What does the FAA Reauthorization Act mean to the UAS industry?

By Patrick C. Miller | October 10, 2018

The Federal Aviation Administration Reauthorization Act of 2018 recently signed into law is being hailed a significant step forward by those in the unmanned aircraft systems (UAS) industry and by aviation law experts.

The act—passed with broad bipartisan support and signed into law by President Donald Trump last week—covers a wide spectrum of topics for both manned and unmanned aviation. But to those who have criticized the slow pace of lawmakers and regulators in implementing a clear path forward for the UAS industry, the legislation not only provides five years of funding for the FAA’s priorities, but also promises more regulatory guidance.

“It’s quite encouraging because it enjoyed very strong support in the three places it mattered—in the Senate, in the House and at the White House,” said Jeff Palmer, president of California-based Kespry Inc. “We read it as showing very strong federal support for the safe and expanded use of UAS here in the United States. This is a key enabler for the industry with a nice five-year planning horizon for us all to latch on to.”

The LeClairRyan law firm based in Alexandria, Virginia, conducted a free webinar led by aviation attorneys Mark Dombroff and Mark McKinnon to help understand the implications of the FAA reauthorization. The slides for the webinar are available here.

"To say this act covers a broad array of topics is an understatement," Dombroff said. "These regulations touch on consumer issues like bumping passengers from airplanes or banning in-flight cellphone calls. There are important provisions on unmanned aerial systems, noise regulations, mandated rest periods for flight attendants, certification of supersonic aircraft and much more."  

For unmanned aviation, McKinnon said, “The act includes wide-ranging mandates for regulators on UAS and makes important changes related to test sites, waivers and airworthiness, pilot, air carrier and airport certificates. Provisions on UAS design standards and package delivery, as well as the operation of model aircraft, are part of the act as well."

In its Wiley Connected podcast, Sara Baxenberg, UAS attorney with the Wiley Rein law firm, and Tom McMahon, vice president of advocacy and public affairs with the Association for Unmanned Vehicle Systems International (AUVSI), identified three key takeaways from the legislation for the UAS industry,.

“The first takeaway is that Congress is definitely interested in moving the commercial UAS industry forward,” Baxenberg said. “And it’s thinking about all the legislative authorization that needs to be in place and everything the FAA needs to do to ensure that UAS are being integrated into the airspace.”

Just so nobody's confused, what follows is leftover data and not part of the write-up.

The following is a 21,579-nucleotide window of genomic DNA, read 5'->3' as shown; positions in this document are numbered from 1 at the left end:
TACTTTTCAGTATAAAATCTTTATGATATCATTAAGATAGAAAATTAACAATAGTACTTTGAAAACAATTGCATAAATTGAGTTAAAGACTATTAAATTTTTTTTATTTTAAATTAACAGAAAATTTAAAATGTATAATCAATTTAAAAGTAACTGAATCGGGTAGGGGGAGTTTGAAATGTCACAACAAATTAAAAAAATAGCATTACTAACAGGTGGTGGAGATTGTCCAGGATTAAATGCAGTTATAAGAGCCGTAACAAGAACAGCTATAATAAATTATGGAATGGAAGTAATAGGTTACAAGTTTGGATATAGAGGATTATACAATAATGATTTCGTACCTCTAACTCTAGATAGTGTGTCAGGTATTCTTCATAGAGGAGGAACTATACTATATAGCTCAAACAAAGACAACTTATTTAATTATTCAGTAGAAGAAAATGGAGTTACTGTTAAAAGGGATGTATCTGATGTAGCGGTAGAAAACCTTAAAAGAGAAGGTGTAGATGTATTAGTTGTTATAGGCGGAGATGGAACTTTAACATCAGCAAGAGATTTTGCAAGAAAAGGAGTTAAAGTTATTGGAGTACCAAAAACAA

The second key takeaway from the reauthorization act is that Congress identified ways to mitigate the potential dangers of widespread UAS use, according to Baxenberg. She said the legislation includes expansion of the authority to conduct counter-UAS measures by federal agencies, such as the Department of Homeland Security and the Department of Justice.

“That’s something that our association has supported,” McMahon said. “It’s unfortunate with any new technology, there are people who will figure out how to use it for nefarious purposes. We want to prevent that from happening and maintain the safety of the airspace and the people on the ground.  Professional sporting leagues are now working with the government on how they can put counter-UAS systems around athletic events.”

Baxenberg said the third key takeaway is that Congress wants to evaluate or reevaluate some of the UAS issues that remain undecided, such as how UAS regulation is enforced. She said the FAA will launch a pilot program using remote drone identification as a reporting system. The FAA will also study its UAS registration system to evaluate whether drone operators are complying with it, she said.

Overall, McMahon believes the FAA Reauthorization Act represents an important milestone for the UAS industry. He noted that wasn’t until the 2012 FAA Reauthorization Act that drones could be flown commercially in the U.S., and then it took several more years before Part 107 was implemented. “Now Congress is very supportive of furthering the industry and enabling operations like beyond visual line of sight that will eventually lead to more regulations that will permit more types of operations in the future,” McMahon said.

Palmer said the legislation assists Kespry with areas in which it currently uses UAS, such as the insurance, mining and construction industries. It also creates new opportunities for long-distance infrastructure inspections requiring beyond visual line of sight flights.

“The key enabling thing for our success is the knowledge that there’s an appropriate regulatory environment to enable it so that we know we’re participating in a way that’s consistent with the FAA’s desires and also provides comfort to our customers because they want to operate legally and appropriately,” he explained. “The endorsement value of the federal government doing the right thing enables and promotes this UAS industry for the net good.”